Large carnivores play critical roles in the maintenance and function of natural ecosystems; however, the populations of many of these species are in decline across the globe. Therefore, there is an urgent need to develop novel techniques that can be used as sensitive conservation tools to detect new threats to the health of individual animals well in advance of population-level effects. Our study aimed to determine the expression of proteins related to energetics, reproduction and stress in the skin of grizzly bears () using a liquid chromatography and multiple reaction monitoring mass spectrometry assay. We hypothesized that a suite of target proteins could be measured using this technique and that the expression of these proteins would be associated with biological (sex, age, sample location on body) and environmental (geographic area, season, sample year) variables. Small skin biopsies were collected from free-ranging grizzly bears in Alberta, Canada, from 2013 to 2019 (n = 136 samples from 111 individuals). Over 700 proteins were detected in the skin of grizzly bears, 19 of which were chosen as targets because of their established roles in physiological function. Generalized linear mixed model analysis was used for each target protein. Results indicate that sample year influenced the majority of proteins, suggesting that physiological changes may be driven in part by responses to changes in the environment. Season influenced the expression of proteins related to energetics, reproduction and stress, all of which were lower during fall compared to early spring. The expression of proteins related to energetics and stress varied by geographic area, while the majority of proteins that were affected by biological attributes (age class, sex and age class by sex interaction) were related to reproduction and stress. This study provides a novel method by which scientists and managers can further assess and monitor physiological function in wildlife.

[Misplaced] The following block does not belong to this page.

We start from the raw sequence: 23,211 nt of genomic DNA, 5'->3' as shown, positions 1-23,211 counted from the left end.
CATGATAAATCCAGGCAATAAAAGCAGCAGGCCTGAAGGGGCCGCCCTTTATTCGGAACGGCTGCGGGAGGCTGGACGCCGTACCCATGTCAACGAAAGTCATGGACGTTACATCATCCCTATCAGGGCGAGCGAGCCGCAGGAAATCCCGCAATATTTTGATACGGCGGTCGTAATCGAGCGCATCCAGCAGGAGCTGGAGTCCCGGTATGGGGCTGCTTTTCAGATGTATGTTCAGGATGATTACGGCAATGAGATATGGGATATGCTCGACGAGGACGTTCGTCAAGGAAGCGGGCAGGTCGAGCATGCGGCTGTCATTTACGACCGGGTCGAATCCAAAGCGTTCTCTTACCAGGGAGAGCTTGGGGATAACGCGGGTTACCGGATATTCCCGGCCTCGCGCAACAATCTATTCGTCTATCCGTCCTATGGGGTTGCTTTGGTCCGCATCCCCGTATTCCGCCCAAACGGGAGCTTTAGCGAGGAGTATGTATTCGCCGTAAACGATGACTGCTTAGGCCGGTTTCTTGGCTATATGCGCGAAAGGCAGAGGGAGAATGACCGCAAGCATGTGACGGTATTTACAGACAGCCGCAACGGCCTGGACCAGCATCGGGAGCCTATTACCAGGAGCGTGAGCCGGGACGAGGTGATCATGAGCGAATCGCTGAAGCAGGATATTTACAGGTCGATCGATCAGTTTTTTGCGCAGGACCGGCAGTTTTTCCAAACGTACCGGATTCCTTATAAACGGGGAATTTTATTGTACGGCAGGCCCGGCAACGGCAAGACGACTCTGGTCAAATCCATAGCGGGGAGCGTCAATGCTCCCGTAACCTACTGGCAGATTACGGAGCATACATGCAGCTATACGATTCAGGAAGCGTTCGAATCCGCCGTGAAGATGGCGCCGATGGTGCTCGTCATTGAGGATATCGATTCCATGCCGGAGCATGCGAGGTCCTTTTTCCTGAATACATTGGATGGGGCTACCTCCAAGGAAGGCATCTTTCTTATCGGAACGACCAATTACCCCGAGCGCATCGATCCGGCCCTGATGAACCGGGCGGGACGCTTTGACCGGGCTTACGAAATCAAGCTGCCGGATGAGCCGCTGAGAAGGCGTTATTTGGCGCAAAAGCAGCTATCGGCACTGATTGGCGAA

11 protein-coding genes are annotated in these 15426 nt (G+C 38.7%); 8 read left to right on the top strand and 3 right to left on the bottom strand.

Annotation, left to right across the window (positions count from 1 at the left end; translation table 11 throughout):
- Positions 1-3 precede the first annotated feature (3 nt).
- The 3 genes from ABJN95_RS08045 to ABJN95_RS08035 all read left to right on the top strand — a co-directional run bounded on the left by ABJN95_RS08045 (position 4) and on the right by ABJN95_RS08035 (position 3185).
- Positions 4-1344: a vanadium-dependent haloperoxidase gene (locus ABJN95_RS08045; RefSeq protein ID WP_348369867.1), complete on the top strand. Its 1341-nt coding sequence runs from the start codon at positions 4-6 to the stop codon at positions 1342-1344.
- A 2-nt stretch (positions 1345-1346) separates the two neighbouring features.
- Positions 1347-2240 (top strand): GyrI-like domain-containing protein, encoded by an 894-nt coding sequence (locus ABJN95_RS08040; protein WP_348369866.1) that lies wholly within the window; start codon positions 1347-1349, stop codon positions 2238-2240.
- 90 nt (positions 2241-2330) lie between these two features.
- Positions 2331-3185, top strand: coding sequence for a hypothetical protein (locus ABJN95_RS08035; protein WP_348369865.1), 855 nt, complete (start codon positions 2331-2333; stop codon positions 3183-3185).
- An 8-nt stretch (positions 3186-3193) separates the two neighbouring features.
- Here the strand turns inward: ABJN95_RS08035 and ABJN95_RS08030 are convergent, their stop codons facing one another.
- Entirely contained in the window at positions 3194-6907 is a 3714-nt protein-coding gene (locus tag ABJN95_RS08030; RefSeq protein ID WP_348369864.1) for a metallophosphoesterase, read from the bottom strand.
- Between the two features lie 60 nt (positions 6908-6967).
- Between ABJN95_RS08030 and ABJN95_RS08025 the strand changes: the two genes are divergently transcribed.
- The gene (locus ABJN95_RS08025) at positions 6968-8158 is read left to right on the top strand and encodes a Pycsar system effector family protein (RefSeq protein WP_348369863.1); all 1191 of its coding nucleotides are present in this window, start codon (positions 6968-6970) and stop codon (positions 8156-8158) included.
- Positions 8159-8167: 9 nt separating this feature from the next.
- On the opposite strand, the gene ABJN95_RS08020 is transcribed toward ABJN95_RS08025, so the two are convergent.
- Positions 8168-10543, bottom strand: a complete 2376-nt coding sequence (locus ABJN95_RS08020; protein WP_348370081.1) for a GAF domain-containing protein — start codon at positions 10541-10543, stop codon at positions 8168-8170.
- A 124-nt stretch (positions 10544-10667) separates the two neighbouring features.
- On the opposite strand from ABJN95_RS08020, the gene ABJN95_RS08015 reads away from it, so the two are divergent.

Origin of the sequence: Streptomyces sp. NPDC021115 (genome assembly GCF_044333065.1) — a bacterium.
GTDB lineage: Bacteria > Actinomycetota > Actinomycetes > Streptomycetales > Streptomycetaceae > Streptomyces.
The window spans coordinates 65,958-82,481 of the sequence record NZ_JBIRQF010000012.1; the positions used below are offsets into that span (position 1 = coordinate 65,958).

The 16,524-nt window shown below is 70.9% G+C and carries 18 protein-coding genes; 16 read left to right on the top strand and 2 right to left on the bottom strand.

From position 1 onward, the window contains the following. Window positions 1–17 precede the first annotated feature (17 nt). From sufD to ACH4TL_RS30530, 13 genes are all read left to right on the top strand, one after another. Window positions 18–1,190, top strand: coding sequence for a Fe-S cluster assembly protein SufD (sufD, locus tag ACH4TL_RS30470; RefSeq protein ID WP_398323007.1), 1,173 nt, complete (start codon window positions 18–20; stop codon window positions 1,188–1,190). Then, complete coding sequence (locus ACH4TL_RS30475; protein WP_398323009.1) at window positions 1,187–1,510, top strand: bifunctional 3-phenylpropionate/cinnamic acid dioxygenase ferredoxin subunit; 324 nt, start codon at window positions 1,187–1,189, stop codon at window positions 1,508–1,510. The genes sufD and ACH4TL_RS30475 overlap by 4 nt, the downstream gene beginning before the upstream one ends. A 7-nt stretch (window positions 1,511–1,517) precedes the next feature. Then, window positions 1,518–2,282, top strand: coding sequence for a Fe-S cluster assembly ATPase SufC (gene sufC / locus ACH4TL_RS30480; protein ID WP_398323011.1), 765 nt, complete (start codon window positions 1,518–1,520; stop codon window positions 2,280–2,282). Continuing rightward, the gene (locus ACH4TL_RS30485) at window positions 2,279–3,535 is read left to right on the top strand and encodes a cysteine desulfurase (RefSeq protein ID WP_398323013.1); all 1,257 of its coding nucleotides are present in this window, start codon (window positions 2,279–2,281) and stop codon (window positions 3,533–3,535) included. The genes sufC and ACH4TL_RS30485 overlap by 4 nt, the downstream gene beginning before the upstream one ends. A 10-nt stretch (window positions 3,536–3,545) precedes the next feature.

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http://dx.doi.org/10.1093/conphys/coaa056DOI Listing
http://www.ncbi.nlm.nih.gov/pmc/articles/PMC7311831PMC
June 2020

Validation of a proteomic biomarker panel to diagnose minor-stroke and transient ischaemic attack: phase 2 of SpecTRA, a large scale translational study.

Biomarkers 2018 Dec 23;23(8):793-803. Epub 2018 Aug 23.

g Genome British Columbia Proteomics Centre, University of Victoria , Victoria , Canada.

Objective: To validate our previously developed 16 plasma-protein biomarker panel to differentiate between transient ischaemic attack (TIA) and non-cerebrovascular emergency department (ED) patients.

Method: Two consecutive cohorts of ED patients prospectively enrolled at two urban medical centers into the second phase of SpecTRA study (training, cohort 2A, n = 575; test, cohort 2B, n = 528). Plasma samples were analyzed using liquid chromatography/multiple reaction monitoring-mass spectrometry. Logistic regression models which fit cohort 2A were validated on cohort 2B.

Results: Three of the panel proteins failed quality control and were removed from the panel. During validation, panel models did not outperform a simple motor/speech (M/S) deficit variable. Post-hoc analyses suggested the measured behaviour of L-selectin and coagulation factor V contributed to poor model performance. Removal of these proteins increased the external performance of a model containing the panel and the M/S variable.

Conclusions: Univariate analyses suggest insulin-like growth factor-binding protein 3 and serum paraoxonase/lactonase 3 are reliable and reproducible biomarkers for TIA status. Logistic regression models indicated L-selectin, apolipoprotein B-100, coagulation factor IX, and thrombospondin-1 to be significant multivariate predictors of TIA. We discuss multivariate feature subset analyses as an exploratory technique to better understand a panel's full predictive potential.
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http://dx.doi.org/10.1080/1354750X.2018.1499130DOI Listing
December 2018

Verification of a proteomic biomarker panel to diagnose minor stroke and transient ischaemic attack: phase 1 of SpecTRA, a large scale translational study.

Biomarkers 2018 May - Jun;23(4):392-405. Epub 2018 Feb 12.

i Department of Biochemistry and Microbiology , University of Victoria , Victoria , BC , Canada.

Objective: To derive a plasma biomarker protein panel from a list of 141 candidate proteins which can differentiate transient ischaemic attack (TIA)/minor stroke from non-cerebrovascular (mimic) conditions in emergency department (ED) settings.